NDVN – Korea 1950-’51 – Munnix snapshots

In an earlier post I have described the medals and insignia of the Dutch during the Korea war. In this post I want to share original pictures of one of the participants. His familyname was Munnix and he was already a veteran (Marine) of the war in the Dutch East Indies.

He was part of the first detachment of the Dutch participation in the war in Korea (as part of the 38th Infantry Regiment which was part of the 2nd, Indian Head, Infantry Division). He was part of the support company (ost.comp) and was a machinegunner (.30 Browning).

A few photo’s have a text I will share here as well but most do not. No further context is known as the group of photo’s came into my hands with no additional information.

In memory of all veterans of the Korean war 1950-1954

NDVN, Dutch United Nations Detachment Korea – medals and insignia

Much has been written about the Dutch United Nations Detachment in the Korean War both the Infantry (with the US 2nd, Indianhead, Division) and the Naval participation.

A good overview of this history can be read here: the-korean-war. This article is only aimed to give a short overview of the main medals and insignia the Dutch received and used during the conflict.

Cross for Justice and Freedom

This cross was delivered in an orange box already mounted for wear in the Dutch style with silver ‘KOREA 1950’ sword bar. The Cross was instituted on 23 July 1951 to be awarded to members of the N.D.V.N (Nederlands Detachement Verenigde Naties = Netherlands Detachment United Nations). The N.D.V.N. was established on 15 October 1950 and an advance party of Dutch soldiers arrived in Korea from Malaya on 24 October 1950, the first of 26 contingents from the Netherlands arriving in early December. This first contingent saw the hardest fighting of all and even lost its commander and several other officers and men when the staff was overrun by the Koreans. This first contingent amounted to a total of 650 men.

Over the course of four years a total of 3,972 Dutch soldiers served in Korea, the last unit returning to the Netherlands at the end of 1954. of these 2980 fought on the front lines during that period. In addition, 1,360 members of the Royal Netherlands Navy served in Korean waters aboard the destroyers Evertsen, Van Galen and Piet Hein and the frigates Johan Maurits van Nassau, Dubois and Van Zijll.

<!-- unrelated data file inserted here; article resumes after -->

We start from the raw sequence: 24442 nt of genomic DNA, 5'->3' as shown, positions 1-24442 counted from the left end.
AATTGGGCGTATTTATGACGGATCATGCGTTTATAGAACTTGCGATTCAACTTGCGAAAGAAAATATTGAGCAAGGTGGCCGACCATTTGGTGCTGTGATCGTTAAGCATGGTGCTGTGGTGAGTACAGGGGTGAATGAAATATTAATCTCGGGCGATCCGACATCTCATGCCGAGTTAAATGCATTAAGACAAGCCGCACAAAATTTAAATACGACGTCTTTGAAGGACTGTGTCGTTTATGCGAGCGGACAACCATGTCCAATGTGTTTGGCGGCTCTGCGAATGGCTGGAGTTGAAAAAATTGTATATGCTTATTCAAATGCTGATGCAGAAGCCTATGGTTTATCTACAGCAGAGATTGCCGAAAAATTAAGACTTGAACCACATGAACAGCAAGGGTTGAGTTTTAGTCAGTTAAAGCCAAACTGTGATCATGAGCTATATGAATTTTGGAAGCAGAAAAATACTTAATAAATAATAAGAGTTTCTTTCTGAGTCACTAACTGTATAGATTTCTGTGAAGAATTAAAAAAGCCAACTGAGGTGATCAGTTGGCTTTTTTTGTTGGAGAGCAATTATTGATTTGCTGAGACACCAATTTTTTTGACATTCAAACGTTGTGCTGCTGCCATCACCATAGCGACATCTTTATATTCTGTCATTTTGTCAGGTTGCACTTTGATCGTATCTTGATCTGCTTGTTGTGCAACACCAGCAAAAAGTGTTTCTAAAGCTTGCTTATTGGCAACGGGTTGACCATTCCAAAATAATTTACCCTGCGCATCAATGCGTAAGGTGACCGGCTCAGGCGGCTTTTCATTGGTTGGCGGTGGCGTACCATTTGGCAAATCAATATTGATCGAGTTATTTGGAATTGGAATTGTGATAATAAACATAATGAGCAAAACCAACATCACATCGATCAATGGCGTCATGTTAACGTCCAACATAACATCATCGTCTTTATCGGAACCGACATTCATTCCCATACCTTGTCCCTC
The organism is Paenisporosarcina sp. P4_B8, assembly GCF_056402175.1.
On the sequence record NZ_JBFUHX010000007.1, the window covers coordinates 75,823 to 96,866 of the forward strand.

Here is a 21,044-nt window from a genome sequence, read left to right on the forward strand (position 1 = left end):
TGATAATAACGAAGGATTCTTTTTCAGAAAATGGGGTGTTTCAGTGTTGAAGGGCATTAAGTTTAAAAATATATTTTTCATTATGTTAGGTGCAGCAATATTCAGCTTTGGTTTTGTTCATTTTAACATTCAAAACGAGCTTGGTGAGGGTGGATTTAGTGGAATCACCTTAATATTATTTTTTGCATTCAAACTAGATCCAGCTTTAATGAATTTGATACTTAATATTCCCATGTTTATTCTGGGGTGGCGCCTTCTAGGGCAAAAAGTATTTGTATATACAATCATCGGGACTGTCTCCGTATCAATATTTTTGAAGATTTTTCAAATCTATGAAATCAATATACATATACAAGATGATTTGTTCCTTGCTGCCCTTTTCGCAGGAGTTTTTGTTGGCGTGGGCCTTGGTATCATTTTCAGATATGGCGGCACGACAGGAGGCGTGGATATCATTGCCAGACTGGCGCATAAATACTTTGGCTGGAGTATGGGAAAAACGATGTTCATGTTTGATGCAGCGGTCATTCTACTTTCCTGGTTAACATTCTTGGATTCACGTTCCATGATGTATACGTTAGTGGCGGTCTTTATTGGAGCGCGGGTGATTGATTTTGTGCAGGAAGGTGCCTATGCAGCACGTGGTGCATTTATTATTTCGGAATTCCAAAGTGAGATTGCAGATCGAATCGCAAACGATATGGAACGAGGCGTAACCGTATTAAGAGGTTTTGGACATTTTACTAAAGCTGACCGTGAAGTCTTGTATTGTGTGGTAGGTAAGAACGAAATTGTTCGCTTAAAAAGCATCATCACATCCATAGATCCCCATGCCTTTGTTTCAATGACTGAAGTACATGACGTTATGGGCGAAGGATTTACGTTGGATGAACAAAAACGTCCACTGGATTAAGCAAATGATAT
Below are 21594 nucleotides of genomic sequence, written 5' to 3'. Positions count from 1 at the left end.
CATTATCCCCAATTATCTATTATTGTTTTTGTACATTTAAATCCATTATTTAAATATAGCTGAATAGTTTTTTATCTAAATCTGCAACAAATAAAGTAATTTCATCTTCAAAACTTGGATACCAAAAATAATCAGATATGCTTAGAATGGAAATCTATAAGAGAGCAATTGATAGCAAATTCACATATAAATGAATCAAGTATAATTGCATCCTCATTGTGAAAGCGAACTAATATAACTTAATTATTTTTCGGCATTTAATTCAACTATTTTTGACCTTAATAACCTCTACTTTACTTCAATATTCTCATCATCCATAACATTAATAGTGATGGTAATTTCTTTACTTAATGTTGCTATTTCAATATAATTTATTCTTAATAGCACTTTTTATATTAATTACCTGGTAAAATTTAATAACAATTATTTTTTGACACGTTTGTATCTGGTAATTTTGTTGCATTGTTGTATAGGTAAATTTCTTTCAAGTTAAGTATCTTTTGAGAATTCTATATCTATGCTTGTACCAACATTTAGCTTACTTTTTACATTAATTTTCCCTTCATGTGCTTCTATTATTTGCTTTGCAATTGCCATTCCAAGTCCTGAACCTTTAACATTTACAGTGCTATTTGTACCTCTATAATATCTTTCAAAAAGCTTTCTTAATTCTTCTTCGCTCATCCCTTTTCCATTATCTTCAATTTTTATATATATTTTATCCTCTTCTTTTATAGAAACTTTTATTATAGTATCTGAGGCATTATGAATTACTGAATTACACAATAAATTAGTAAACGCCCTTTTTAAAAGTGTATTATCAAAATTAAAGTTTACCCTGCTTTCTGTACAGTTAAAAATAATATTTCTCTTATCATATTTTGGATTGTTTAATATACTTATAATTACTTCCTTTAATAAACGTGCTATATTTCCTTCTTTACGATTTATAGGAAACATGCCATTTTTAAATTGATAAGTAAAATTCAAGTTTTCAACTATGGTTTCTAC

Those that went more than once would have the number of awards on the sword bar, like the 2 in the example below (awarded 516 times). The 3 (only awarded 38 times) and 4 (1 award only) also exist but are very rare so do not expect to find an original version of one of those!

Award certificate for the medal:


Below a blank original version of the award document for the navy (starting text starts with the Minister of the Navy ipo the Minister of War). A total of 1360 were awarded to the navy.

And the version adapted for a 2nd award (516 awarded)

United Nations Service Medal with clasp Korea (Dutch Version)

The same basic medal was given to all participants from all countries with the text in their own language. The Dutch can be recognized by the D on the box for the correct language version but some incorrect versions seem to have been made as well and handed out (combination of two languages on one medal, bar and reverse in different language).

Award certificate for the medal:


Below a blank (original) version for a posthumous award of the same medal. Actually awarded ones are quite rare with 125 Dutch men who died during the conflict.

Republic of Korea War Service Medal

All army personnel would also receive the Korean war medal with certificate. The Navy would not receive these at that moment in time.


Medal groups

So all army personnel in the conflict would get at least these three medals. Most groups will have at least one more medal. The medal for Order and Peace given to participants in the conflict in the Dutch East Indies between 1945 and 1950. The army wanted only to send battle hardened veterans to the conflict so most would have this medal in the group (though not all, also WW2 veterans joined the group and later also non veterans would join). For many the Korean conflict was an opportunity to stay in the army so most later groups also have medals for long and faithful service. Here some examples.

1950s period mounted group in the correct order (first the Order and Peace medal and number 3 the long and faithful service medal for nco’s before the two foreign medals):


Unmounted group with the medals on ribbons as they were handed out (papers shown before belong to this group, this private was part of the first contingent of app 650 men):


Incorrectly mounted group, but as worn by the NCO in the 1960s. Consists of 3 partially mounted groups put together in the incorrect order.